Risky road to school ends – for some
On July 20 Bathini Dyantyi got a phone call from the principal to say that after a five-year battle, his three children would finally get transport to school, starting the very next day.
“There was tears on me: I couldn’t believe it was really happening after the long journey we took to get this. It was tears of joy,” he told the Mail & Guardian this week from his home in Mdantsane, outside East London.
He waited to get home to share the news with his children.
“They couldn’t believe it.
I called the principal and opened the speaker phone.”
Dyantyi’s 18-year-old daughter, Nthombesizwe, said she and her 14-year-old twin brothers started screaming. “We ran out the house to tell people we were finally going to get transport.”
Nthombesizwe said she couldn’t sleep that night and woke early the next morning “to start checking for sure that the transport was there”.
At about 7am, an hour after she and her siblings would normally have set out on their 6km walk to school, a taxi arrived.
The Dyantyi siblings are three of 172 children at four schools who, as of last month, have been spared their usual one-and-a-half-hour walk to and from school after a judge forced the Eastern Cape education department to reconsider its refusal to provide transport to them.
In June the Legal Resources Centre filed court papers at the Eastern Cape High Court in Grahamstown on behalf of three schools from the Mdantsane area and one from the Fort Beaufort district.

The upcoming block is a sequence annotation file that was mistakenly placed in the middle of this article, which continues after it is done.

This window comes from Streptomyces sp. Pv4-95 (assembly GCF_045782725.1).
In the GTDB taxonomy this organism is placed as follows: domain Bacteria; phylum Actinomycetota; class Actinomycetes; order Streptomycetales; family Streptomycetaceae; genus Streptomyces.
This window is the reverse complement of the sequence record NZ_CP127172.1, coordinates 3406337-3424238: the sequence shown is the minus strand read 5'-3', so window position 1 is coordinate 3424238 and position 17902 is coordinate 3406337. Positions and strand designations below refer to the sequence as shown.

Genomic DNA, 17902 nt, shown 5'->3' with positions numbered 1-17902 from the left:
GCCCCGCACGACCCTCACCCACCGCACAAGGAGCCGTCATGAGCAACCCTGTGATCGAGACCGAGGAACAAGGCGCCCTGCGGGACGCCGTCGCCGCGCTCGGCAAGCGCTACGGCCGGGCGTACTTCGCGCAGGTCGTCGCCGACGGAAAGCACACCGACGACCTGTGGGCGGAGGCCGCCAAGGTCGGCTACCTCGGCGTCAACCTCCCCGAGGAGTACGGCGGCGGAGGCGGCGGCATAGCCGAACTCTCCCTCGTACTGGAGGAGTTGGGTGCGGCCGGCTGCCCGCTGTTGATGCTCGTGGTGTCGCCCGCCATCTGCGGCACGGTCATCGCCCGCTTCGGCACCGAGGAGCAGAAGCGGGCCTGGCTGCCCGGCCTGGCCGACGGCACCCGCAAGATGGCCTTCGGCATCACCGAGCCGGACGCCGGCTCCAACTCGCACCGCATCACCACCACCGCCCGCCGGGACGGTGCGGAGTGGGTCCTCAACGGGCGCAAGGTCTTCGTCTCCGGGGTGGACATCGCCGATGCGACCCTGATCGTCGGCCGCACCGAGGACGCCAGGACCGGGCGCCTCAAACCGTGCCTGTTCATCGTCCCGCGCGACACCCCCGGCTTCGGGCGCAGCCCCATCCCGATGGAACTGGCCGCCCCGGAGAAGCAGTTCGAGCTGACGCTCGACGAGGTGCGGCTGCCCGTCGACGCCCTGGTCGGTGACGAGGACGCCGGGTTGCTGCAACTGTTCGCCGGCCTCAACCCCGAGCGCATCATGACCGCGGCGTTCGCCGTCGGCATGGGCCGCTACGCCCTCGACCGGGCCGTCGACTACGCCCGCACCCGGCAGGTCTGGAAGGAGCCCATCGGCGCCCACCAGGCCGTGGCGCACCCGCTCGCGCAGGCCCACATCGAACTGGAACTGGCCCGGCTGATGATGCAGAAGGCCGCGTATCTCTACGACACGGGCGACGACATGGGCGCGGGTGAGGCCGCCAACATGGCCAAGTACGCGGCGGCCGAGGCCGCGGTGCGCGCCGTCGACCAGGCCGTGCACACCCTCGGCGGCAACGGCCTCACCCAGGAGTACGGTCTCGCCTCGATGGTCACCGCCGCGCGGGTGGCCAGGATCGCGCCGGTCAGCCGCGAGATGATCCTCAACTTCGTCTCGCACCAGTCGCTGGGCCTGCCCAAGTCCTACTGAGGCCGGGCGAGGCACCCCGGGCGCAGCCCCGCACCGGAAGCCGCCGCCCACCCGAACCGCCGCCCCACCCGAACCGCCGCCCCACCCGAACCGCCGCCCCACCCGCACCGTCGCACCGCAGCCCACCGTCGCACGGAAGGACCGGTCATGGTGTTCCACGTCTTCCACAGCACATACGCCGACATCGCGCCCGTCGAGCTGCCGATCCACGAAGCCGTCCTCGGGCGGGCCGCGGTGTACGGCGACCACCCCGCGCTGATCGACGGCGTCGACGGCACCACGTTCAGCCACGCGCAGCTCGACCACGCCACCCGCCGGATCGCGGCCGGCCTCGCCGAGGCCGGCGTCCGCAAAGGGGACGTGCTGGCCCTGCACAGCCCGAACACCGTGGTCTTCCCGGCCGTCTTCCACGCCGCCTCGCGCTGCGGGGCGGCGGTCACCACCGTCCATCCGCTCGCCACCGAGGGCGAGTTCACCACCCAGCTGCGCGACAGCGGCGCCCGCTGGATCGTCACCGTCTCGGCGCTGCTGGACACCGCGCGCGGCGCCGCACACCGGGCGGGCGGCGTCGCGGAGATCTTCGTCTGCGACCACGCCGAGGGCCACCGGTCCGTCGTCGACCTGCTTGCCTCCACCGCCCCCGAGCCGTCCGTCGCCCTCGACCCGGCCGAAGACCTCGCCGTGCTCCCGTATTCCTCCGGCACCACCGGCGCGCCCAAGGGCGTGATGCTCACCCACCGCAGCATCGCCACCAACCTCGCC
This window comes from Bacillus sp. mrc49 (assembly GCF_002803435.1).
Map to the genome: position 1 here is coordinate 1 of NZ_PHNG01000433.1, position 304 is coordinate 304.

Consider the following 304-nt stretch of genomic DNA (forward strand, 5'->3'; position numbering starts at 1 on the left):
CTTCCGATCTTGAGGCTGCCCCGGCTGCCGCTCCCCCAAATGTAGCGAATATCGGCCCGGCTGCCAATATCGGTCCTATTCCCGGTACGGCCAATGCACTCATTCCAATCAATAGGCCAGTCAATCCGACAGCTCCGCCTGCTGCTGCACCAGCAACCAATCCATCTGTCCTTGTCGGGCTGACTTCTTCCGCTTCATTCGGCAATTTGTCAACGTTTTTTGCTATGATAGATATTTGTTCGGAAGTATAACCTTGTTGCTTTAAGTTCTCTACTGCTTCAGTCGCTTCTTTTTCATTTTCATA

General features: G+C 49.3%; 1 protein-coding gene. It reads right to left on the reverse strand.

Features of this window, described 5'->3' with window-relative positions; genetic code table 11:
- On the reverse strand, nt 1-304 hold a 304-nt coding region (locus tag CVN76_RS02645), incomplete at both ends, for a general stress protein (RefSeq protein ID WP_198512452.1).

The Mdantsane schools – Solomon Mahlangu Senior Secondary, Sakhisizwe Senior Secondary and Mzamo High – had applied to the province for transport, but were rejected. Applications by Masivuyiswe Junior Secondary were approved but failed to materialise.
The founding affidavit, which is in Dyantyi’s name in his capacity as chairperson of the tripartite steering committee that represents the Mdantsane schools, is accompanied by 20 affidavits from pupils and a sample of the more than 100 articles by Eastern Cape newspapers about the struggle for transport since 2011.
These and other documents stress that transport for schoolchildren is just one face of the mountain of maladministration that has contributed to the Eastern Cape earning the reputation of the worst province in the country.
The 172 pupils who got their first taste of transport two weeks ago are lucky. Tens of thousands more pupils in rural areas continue to walk up to 30km a day to get an education.
Dyantyi says in his affidavit the province’s transport department aims to transport only 65 000 pupils this year, which means about “30 000 learners qualifying for scholar transport won’t be assisted”.
According to one of the department’s policies, pupils who have to walk more than 5km to get to school qualify for transport assistance from the state. But the province’s policies “are not always reconcilable and a number of them appear to be drafts”, an education member of the executive committee, Mandla Makupula, admits in his opposing affidavit, adding “there are also significant deficiencies and uncertainties inherent in the policies themselves”.